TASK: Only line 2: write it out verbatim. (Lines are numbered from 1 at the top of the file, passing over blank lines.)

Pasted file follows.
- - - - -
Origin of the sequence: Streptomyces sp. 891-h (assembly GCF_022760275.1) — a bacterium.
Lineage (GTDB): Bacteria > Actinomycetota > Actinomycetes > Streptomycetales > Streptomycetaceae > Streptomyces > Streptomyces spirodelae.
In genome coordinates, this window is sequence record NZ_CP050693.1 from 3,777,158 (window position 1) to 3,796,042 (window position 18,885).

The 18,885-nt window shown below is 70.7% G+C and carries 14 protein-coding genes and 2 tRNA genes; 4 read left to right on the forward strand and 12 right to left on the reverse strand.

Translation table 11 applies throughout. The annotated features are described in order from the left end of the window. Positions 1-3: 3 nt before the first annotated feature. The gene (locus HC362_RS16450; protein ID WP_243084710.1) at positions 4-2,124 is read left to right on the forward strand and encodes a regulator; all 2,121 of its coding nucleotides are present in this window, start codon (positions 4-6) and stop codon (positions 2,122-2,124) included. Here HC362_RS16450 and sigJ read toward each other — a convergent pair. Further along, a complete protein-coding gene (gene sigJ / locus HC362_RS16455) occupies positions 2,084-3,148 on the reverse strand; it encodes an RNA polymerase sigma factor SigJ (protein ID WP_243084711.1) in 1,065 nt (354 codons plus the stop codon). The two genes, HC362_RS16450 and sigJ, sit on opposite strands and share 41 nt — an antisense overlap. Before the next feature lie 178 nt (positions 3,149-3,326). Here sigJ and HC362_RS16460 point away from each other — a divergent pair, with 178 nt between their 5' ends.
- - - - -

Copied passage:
Lineage (GTDB): Bacteria > Actinomycetota > Actinomycetes > Streptomycetales > Streptomycetaceae > Streptomyces > Streptomyces spirodelae.